Government-industry co-management arrangements within the south african deep-sea hake fishery
Raakjaer Nielsen, J.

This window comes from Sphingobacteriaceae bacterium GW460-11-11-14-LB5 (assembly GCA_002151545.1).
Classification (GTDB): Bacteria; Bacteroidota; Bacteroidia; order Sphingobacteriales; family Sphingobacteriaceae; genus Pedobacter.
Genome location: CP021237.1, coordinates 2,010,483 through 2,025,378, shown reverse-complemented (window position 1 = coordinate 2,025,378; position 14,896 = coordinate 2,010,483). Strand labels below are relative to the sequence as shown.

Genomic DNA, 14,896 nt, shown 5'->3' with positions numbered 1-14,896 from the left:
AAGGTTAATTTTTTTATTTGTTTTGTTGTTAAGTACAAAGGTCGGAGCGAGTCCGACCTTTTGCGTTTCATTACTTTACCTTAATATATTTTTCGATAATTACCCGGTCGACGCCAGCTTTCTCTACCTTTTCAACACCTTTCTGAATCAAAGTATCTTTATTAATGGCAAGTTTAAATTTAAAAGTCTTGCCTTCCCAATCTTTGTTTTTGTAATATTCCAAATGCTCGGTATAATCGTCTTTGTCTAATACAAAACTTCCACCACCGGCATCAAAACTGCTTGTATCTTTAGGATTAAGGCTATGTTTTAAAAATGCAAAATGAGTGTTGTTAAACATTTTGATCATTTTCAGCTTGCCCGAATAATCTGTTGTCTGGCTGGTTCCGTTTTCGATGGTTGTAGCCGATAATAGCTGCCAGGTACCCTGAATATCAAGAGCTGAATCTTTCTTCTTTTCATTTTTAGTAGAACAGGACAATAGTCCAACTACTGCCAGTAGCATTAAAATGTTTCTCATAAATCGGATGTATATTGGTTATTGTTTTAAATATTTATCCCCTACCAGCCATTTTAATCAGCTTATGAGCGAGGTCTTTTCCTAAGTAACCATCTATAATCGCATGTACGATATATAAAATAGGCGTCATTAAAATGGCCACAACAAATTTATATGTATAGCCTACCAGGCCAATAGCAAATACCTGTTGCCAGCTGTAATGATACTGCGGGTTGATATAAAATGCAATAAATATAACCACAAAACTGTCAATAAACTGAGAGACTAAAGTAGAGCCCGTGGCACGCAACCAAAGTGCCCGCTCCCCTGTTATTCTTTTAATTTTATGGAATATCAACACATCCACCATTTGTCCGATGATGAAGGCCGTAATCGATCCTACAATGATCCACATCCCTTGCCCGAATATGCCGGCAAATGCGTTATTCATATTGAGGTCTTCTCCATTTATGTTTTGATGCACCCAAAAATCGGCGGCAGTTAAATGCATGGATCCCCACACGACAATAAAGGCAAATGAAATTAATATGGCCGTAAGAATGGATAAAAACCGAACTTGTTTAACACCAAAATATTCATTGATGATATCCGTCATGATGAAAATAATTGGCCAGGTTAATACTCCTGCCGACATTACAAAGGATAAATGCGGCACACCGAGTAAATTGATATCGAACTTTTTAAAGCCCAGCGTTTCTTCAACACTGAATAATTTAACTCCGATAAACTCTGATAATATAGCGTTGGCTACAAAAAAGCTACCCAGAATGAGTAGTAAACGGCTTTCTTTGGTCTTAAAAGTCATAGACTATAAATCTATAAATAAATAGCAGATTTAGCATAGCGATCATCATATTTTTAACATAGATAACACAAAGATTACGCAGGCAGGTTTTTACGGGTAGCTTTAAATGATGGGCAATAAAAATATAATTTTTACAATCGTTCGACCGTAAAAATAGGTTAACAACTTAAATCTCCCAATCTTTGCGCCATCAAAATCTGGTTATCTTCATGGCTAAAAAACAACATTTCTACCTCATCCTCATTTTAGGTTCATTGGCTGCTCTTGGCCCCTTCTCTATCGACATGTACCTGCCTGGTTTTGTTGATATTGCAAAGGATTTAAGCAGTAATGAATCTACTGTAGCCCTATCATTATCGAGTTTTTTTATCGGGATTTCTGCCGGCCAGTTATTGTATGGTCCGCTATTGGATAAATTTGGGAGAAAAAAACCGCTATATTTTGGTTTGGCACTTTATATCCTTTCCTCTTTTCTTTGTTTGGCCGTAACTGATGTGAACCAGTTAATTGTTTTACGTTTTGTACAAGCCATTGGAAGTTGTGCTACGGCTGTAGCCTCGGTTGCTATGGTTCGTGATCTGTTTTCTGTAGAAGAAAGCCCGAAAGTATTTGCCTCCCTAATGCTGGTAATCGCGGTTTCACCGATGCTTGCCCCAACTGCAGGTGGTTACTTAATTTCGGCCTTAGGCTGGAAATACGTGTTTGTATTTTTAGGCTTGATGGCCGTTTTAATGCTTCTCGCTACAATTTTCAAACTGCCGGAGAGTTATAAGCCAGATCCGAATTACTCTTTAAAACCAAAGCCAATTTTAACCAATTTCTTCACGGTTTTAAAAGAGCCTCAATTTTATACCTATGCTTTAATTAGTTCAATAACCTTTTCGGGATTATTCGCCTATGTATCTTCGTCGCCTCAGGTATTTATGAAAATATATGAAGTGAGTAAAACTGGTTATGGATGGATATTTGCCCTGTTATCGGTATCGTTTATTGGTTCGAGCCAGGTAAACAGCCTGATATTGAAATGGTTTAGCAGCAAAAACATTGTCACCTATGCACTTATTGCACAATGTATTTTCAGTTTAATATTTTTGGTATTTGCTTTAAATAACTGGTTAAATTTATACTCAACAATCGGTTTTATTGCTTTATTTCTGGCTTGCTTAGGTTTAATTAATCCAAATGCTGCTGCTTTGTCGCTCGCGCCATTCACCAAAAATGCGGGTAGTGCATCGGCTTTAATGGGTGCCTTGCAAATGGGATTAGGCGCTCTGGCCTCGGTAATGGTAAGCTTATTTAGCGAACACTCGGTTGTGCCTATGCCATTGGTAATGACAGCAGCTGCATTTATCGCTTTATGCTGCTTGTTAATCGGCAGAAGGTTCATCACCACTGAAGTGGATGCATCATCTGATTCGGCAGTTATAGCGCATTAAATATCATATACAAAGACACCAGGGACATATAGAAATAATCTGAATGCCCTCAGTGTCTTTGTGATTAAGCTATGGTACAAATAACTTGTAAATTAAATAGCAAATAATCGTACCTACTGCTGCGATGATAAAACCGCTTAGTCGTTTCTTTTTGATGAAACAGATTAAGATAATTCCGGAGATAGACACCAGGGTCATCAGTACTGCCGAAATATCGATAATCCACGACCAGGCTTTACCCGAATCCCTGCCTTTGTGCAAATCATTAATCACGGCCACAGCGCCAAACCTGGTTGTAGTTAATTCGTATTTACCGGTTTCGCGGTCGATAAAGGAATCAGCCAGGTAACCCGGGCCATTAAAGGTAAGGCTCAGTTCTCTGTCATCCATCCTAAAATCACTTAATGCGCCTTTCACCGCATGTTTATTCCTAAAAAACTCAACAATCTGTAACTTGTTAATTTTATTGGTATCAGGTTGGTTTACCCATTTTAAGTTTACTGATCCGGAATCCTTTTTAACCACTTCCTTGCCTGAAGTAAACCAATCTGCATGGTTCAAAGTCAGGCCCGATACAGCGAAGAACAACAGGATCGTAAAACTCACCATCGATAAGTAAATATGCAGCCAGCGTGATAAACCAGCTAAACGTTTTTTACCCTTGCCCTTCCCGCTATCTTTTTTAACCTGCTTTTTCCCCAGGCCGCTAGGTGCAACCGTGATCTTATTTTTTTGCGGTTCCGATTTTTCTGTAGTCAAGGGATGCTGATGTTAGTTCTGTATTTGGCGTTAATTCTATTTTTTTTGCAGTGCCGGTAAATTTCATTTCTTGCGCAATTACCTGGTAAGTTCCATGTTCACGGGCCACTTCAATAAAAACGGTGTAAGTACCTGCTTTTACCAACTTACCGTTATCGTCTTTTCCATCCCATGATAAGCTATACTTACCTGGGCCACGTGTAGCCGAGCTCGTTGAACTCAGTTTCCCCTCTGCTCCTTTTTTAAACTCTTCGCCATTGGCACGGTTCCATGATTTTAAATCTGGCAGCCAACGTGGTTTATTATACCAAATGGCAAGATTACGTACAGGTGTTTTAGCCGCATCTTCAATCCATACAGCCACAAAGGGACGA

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As part of a global comparative study of user-participation in fisheries management, a neo-institutional economic framework analysis is applied to the South African Deep-sea Hake Fishery to evaluate past and present co-management arrangements. It is postulated that the comprehensive partnerships that exist will struggle to remain legitimate and functional during major changes in the access-rights regime. The government is redistributing quota to new entrants and previously-disadvantaged South Africans, resulting in competition between the established demersal trawl fleet and a new longline sector for access rights. The established industry is currently undertaking restructuring via investment schemes, joint ventures and share agreements. The relationship between rights to fish a resource and user-participation in management is one where, due to uncertainty, the participants are investing in negotiating security of tenure rather than in co-management arrangements. The current restructuring and institutional changes are thus impacting on the extensive interaction that existed in the past between the industry and the government. Over the last two decades, extensive government-industry commitments to rebuilding has reversed the declining trends in CPUE (tons landed per standard vessel day) observed in the 1960s and 1970s, and the hake stock off the west coast of South Africa is now managed at sustainable levels. The challenge in the future is for the government to engage in co-management arrangements, which replicate the successful agreements of the past with all the stakeholders; that is, both the established industry and the new participants
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